Australian companies are in the position of being foreign direct investors in Africa. We in Australia know that there are benefits from foreign direct investors and that there are benefits for host countries from foreign investment. That is why we welcome foreign investment in Australia. With that in mind, members of the association believe that there is scope for enhancing and developing Australia’s relations with countries in Africa on the basis of the economic opportunities available through foreign direct investment in uranium development. Thank you.

CHAIR —Thank you.

Senator IAN MACDONALD —Mr Angwin, do the African countries have a similar set of restrictions and rules or are the rules particular to each country?

Mr Angwin —Restrictions and rules applying to the uranium industry?

Senator IAN MACDONALD —To the mining of uranium. In Australia we have restrictions where you can mine uranium only in certain places and not in others.

Mr Angwin —I am not sure, for example, that African countries have an act like the Environment Protection and Biodiversity Conservation Act, for example, which sets out conditions which govern uranium mining approvals in Australia. Namibia, for example, has quite an extensive framework of legislation governing not only the resources industry but the uranium industry. It has a minerals act; it has a minerals policy; it has a minerals development fund; it has an atomic energy radiation protection act, which does the job which many of Australia’s state regulators do; and it has an environmental management act; it has a labour act. So it has got a framework of laws and regulations governing the resources industry in Namibia and the uranium industry in Namibia. Whilst I am not expert enough to tell you that they are the same as Australia’s, it appears on the face of it to be a well-developed set of laws. I cannot help you too much on the other countries, but on Namibia there appears to be a useful and quite extensive set of laws and regulations governing our industry.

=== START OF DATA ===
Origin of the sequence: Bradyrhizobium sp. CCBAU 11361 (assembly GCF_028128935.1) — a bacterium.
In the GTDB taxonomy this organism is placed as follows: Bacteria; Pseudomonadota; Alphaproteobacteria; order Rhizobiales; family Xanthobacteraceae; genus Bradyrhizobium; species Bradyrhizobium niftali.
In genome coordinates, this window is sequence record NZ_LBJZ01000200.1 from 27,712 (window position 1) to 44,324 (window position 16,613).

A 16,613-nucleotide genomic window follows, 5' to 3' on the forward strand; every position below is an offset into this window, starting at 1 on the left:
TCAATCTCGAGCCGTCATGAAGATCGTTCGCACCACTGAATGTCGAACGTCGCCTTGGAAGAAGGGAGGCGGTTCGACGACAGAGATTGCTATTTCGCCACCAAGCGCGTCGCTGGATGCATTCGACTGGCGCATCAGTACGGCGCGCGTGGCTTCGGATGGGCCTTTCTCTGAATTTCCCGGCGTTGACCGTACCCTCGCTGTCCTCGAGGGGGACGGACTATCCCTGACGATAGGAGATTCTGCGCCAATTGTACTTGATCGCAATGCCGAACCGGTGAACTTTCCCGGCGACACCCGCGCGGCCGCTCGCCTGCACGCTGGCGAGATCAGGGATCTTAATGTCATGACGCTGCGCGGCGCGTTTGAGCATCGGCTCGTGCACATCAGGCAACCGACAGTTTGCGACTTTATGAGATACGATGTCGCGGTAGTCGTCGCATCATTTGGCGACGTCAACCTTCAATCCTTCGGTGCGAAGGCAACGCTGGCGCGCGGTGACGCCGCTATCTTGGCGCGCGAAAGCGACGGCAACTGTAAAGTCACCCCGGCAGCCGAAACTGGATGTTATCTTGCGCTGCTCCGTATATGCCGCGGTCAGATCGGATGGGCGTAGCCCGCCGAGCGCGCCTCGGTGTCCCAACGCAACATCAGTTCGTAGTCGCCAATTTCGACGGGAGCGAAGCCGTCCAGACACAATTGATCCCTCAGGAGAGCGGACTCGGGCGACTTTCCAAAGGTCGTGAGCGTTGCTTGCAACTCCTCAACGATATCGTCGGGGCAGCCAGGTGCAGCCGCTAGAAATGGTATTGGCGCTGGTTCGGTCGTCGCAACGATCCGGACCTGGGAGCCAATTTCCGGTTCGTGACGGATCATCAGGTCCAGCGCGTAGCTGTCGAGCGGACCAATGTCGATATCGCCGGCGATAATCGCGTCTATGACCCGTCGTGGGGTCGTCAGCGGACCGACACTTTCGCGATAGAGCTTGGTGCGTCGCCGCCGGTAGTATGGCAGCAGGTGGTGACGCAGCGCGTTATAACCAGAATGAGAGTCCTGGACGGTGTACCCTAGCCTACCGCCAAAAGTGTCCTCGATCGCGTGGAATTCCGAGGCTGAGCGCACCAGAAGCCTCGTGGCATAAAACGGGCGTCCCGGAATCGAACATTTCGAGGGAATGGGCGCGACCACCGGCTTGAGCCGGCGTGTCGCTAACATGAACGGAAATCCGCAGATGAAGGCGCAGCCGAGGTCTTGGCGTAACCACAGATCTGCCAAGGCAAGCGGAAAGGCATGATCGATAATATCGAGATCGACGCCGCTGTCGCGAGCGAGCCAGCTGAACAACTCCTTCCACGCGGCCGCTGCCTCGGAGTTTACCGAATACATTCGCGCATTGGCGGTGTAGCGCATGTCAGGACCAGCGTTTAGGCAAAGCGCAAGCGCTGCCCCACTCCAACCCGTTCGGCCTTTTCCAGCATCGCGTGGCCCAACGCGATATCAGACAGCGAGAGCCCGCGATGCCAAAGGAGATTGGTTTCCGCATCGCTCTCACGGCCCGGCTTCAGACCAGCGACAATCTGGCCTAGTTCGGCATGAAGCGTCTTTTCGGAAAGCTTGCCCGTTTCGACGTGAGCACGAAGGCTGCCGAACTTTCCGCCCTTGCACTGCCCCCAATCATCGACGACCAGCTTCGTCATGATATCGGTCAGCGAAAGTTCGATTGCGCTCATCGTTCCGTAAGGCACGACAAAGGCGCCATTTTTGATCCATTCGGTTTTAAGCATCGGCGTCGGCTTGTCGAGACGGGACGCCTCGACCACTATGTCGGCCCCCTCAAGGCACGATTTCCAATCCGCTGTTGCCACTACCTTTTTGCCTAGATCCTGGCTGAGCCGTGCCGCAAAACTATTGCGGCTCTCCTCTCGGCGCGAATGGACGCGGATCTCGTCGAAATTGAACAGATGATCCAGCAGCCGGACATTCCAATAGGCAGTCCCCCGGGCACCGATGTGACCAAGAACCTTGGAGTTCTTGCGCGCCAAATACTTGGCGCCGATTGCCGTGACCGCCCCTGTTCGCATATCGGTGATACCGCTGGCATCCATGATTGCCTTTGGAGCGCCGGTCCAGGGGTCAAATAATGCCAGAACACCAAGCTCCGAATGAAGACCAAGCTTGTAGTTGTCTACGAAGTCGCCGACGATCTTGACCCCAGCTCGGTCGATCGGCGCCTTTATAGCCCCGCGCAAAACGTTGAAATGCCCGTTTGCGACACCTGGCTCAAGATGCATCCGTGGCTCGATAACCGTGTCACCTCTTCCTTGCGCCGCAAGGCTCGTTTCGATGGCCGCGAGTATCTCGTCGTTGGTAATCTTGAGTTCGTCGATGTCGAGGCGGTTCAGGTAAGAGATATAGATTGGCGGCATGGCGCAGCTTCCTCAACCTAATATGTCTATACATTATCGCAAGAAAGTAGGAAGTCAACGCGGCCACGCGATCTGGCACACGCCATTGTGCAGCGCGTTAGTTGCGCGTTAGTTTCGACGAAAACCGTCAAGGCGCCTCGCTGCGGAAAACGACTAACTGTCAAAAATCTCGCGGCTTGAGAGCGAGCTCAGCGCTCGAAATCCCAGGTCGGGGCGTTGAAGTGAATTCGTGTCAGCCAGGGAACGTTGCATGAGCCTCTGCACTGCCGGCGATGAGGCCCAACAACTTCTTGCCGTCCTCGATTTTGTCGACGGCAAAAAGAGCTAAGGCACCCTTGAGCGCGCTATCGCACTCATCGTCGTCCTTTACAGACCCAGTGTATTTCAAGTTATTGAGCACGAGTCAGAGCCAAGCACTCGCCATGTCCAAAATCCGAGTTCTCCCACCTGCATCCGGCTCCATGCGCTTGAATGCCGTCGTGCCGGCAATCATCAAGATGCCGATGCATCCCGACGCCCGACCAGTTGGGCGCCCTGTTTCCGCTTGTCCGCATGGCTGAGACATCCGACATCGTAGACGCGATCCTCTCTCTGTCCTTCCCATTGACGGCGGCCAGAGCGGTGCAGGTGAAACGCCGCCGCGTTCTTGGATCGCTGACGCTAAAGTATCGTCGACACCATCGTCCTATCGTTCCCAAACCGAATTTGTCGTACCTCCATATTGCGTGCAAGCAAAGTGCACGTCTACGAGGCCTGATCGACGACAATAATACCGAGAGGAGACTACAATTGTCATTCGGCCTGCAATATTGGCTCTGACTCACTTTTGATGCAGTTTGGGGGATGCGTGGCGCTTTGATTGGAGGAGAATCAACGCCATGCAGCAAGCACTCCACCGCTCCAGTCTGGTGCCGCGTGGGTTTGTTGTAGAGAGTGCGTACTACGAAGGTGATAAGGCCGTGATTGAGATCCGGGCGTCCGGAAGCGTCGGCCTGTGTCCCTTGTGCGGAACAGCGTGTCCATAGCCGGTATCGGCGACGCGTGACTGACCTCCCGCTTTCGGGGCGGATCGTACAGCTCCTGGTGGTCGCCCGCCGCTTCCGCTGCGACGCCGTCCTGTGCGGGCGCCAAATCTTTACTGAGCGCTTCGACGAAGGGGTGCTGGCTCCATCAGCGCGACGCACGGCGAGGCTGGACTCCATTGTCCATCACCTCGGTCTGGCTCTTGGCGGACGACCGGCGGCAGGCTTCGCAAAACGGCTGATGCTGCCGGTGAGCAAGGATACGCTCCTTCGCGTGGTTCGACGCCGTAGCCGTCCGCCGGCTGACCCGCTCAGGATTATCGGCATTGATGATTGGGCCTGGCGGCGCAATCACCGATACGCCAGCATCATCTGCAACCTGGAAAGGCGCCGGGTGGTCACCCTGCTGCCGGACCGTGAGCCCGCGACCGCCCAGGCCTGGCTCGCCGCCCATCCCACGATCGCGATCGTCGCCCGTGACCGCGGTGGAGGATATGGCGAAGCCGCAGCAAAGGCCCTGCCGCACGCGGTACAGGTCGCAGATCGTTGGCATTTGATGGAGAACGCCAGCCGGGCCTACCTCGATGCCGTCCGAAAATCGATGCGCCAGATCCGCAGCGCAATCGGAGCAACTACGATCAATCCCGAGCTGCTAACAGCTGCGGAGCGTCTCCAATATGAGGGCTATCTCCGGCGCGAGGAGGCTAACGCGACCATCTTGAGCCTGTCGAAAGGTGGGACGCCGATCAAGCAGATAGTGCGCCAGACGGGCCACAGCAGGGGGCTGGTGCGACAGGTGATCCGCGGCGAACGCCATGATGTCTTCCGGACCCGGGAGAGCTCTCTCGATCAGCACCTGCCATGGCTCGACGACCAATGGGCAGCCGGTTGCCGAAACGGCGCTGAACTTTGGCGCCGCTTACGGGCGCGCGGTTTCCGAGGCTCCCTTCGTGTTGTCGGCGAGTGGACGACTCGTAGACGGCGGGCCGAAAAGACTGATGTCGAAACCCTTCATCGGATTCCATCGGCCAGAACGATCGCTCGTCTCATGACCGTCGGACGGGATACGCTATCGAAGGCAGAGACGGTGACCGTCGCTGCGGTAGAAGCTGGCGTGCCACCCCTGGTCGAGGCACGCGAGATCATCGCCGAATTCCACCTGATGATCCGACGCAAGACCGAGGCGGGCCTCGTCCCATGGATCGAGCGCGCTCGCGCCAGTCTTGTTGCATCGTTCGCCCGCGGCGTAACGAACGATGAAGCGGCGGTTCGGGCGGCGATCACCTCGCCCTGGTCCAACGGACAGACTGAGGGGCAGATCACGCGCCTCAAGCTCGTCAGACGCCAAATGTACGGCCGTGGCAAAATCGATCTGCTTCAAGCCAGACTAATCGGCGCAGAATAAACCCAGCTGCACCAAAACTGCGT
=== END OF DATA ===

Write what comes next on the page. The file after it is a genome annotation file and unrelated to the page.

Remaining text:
Senator IAN MACDONALD —I should say, Mr Chairman, I think that my wife has a small parcel of shares in Deep Yellow. I did not realise they were in Africa, but just by way of disclosure. Do you know if uranium miners, including Australian ones, are restricted from selling to India, for example, because they are not part of the non-proliferation treaty?

Mr Angwin —My understanding with regard to India, and I might have to check this, is that some companies operating in Africa do export to India, but none of the members of the Australian Uranium Association export to India.

Senator IAN MACDONALD —Is that because Australia does not allow them and they follow Australian rules, or is it just that they have not been able to get the right price and the right markets—

Mr Angwin —There is currently only one Australian uranium company mining in Africa, putting aside Rossing, which is Rio Tinto. It does not export to India. Neither does Rio Tinto’s Rossing mine.

Senator IAN MACDONALD —But do you know whether that is because they abide by Australian law, being partly Australian companies, or just the fact they have not got any salesmen in India at the moment?